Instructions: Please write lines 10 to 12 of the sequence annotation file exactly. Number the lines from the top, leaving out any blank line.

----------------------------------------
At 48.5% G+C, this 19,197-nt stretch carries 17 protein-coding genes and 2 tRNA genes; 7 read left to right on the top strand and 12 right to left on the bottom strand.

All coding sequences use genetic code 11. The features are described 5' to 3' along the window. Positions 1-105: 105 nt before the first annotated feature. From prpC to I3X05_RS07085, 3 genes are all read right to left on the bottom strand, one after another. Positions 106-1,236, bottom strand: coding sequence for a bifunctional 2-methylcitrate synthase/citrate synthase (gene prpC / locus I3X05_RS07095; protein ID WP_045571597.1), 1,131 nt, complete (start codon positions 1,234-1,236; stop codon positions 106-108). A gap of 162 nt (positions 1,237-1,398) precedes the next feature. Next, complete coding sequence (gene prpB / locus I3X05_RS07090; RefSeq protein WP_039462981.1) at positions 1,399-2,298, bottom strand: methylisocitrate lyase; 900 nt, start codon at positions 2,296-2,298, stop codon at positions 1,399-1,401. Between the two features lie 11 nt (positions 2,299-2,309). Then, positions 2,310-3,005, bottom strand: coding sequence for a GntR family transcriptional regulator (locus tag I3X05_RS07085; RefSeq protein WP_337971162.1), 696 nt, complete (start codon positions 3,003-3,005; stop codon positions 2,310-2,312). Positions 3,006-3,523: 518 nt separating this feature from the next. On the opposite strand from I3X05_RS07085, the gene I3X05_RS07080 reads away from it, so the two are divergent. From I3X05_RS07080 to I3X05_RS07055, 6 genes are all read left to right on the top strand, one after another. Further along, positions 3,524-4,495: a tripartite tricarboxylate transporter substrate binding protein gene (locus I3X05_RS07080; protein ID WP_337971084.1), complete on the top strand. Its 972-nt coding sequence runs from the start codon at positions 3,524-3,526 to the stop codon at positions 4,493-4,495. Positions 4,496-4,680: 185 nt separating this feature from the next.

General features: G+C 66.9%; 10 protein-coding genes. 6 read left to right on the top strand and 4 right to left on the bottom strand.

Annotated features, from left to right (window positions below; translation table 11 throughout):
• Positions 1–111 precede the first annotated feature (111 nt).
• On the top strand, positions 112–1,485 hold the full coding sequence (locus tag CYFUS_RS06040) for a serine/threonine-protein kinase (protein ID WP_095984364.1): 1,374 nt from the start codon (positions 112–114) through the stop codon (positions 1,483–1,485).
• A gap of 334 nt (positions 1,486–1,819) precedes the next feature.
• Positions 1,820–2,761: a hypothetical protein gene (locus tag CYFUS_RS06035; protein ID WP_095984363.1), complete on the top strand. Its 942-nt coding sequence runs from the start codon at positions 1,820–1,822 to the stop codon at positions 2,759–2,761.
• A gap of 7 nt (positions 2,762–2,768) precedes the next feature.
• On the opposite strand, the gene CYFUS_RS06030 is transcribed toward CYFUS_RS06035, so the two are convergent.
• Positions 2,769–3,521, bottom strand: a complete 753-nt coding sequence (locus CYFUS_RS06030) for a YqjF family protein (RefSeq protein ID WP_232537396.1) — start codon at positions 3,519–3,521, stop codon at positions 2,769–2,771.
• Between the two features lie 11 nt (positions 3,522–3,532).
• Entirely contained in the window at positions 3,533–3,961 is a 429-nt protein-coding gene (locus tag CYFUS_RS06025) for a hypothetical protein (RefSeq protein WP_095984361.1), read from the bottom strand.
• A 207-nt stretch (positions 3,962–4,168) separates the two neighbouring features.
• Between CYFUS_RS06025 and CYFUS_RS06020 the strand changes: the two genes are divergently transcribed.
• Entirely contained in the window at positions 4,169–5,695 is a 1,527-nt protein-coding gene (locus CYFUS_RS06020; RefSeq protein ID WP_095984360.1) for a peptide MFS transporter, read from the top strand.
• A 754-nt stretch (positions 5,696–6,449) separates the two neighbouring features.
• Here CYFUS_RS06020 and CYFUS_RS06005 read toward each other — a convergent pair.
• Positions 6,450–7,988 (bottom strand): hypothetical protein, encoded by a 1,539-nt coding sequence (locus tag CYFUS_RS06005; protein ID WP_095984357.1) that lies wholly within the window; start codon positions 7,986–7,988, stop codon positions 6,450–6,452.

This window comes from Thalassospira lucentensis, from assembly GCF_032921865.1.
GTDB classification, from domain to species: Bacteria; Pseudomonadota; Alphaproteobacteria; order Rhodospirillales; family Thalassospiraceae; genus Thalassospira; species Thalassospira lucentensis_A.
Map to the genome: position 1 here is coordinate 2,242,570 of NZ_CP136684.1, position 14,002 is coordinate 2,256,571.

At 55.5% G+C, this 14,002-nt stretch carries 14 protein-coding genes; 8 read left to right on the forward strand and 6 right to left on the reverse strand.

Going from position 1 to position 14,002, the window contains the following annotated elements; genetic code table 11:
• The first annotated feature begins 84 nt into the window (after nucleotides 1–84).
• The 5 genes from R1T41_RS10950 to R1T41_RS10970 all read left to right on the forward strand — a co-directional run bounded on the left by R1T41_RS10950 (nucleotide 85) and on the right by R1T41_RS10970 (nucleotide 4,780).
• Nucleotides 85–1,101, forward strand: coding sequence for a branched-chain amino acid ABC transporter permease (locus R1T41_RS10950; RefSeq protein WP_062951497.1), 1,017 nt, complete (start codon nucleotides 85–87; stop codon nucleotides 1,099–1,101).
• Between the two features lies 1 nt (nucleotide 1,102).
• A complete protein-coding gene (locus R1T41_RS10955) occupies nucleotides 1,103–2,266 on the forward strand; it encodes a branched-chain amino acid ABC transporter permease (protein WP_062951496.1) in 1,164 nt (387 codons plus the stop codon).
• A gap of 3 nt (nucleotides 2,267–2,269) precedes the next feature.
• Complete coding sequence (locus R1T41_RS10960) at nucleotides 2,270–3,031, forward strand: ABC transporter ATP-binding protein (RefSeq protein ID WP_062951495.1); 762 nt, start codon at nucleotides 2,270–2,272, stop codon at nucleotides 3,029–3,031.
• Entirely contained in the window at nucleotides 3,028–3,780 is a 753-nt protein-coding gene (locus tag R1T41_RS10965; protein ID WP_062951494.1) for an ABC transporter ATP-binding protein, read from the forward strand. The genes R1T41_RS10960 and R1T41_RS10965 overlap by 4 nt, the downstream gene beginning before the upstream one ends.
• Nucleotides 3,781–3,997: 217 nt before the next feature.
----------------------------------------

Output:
• On the opposite strand, the gene CYFUS_RS06030 is transcribed toward CYFUS_RS06035, so the two are convergent.
• Positions 2,769–3,521, bottom strand: a complete 753-nt coding sequence (locus CYFUS_RS06030) for a YqjF family protein (RefSeq protein ID WP_232537396.1) — start codon at positions 3,519–3,521, stop codon at positions 2,769–2,771.
• Between the two features lie 11 nt (positions 3,522–3,532).